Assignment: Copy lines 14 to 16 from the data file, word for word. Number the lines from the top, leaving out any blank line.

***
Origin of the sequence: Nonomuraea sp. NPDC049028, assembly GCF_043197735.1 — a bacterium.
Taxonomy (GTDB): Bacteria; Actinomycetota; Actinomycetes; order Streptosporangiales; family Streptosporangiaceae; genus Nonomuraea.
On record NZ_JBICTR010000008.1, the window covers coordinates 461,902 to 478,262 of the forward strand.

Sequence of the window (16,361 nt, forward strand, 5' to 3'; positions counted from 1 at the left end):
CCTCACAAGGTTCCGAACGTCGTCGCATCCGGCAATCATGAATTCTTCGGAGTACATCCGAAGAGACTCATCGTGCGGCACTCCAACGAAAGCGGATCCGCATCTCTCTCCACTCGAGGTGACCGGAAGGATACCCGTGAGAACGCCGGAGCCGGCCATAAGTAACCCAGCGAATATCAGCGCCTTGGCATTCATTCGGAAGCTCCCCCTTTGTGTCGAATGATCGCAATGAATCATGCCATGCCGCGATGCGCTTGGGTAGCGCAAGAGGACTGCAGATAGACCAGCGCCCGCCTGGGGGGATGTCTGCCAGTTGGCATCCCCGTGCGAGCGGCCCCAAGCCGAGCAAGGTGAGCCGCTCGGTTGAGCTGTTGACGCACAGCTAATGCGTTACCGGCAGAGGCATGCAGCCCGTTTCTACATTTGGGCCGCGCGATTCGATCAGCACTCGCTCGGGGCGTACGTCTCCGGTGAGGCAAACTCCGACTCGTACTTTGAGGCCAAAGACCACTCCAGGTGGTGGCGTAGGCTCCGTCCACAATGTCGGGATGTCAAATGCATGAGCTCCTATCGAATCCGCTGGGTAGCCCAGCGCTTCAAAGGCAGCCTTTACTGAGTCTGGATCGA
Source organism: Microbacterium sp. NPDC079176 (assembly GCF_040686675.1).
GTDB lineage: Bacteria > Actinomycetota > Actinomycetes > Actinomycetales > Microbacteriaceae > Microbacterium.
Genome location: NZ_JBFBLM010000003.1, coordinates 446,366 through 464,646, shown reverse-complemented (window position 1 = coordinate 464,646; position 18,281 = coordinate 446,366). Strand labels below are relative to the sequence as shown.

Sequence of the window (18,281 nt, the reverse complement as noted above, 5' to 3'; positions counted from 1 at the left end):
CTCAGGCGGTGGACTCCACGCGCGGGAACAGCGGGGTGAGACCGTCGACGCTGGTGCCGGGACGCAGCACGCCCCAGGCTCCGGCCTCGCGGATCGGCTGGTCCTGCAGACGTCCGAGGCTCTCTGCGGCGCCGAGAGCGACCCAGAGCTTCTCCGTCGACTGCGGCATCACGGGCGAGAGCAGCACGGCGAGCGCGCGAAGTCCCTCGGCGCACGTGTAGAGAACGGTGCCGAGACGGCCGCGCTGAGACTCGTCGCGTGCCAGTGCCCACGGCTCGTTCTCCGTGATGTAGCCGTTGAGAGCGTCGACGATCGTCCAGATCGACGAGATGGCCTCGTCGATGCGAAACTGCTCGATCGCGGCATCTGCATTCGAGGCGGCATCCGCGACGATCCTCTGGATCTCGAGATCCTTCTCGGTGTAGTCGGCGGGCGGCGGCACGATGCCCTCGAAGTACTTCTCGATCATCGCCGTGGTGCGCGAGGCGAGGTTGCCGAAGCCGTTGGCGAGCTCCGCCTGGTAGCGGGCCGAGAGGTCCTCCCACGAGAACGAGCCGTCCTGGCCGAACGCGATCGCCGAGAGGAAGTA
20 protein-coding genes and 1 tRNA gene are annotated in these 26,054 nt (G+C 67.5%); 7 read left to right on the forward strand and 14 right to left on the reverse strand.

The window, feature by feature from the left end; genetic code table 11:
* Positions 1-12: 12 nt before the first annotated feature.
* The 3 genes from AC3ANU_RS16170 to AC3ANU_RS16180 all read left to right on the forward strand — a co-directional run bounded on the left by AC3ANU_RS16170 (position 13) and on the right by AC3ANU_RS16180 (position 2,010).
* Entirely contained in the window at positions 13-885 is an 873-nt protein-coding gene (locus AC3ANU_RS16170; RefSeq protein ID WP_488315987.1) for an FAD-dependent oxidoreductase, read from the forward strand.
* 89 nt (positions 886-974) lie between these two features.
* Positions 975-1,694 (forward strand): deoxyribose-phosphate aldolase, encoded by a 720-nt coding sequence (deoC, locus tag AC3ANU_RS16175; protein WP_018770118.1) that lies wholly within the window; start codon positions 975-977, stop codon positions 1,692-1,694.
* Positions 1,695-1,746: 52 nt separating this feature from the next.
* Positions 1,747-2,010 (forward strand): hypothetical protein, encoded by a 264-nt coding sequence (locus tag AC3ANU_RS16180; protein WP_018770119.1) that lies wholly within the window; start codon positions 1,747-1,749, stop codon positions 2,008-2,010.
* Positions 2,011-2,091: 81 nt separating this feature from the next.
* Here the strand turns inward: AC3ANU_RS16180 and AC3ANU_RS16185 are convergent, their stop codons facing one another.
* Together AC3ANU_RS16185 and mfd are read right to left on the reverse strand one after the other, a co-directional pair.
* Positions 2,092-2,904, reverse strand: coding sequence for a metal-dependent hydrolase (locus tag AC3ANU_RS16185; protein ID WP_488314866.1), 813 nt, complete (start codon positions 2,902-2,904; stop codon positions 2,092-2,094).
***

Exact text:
* The 3 genes from AC3ANU_RS16170 to AC3ANU_RS16180 all read left to right on the forward strand — a co-directional run bounded on the left by AC3ANU_RS16170 (position 13) and on the right by AC3ANU_RS16180 (position 2,010).
* Entirely contained in the window at positions 13-885 is an 873-nt protein-coding gene (locus AC3ANU_RS16170; RefSeq protein ID WP_488315987.1) for an FAD-dependent oxidoreductase, read from the forward strand.
* 89 nt (positions 886-974) lie between these two features.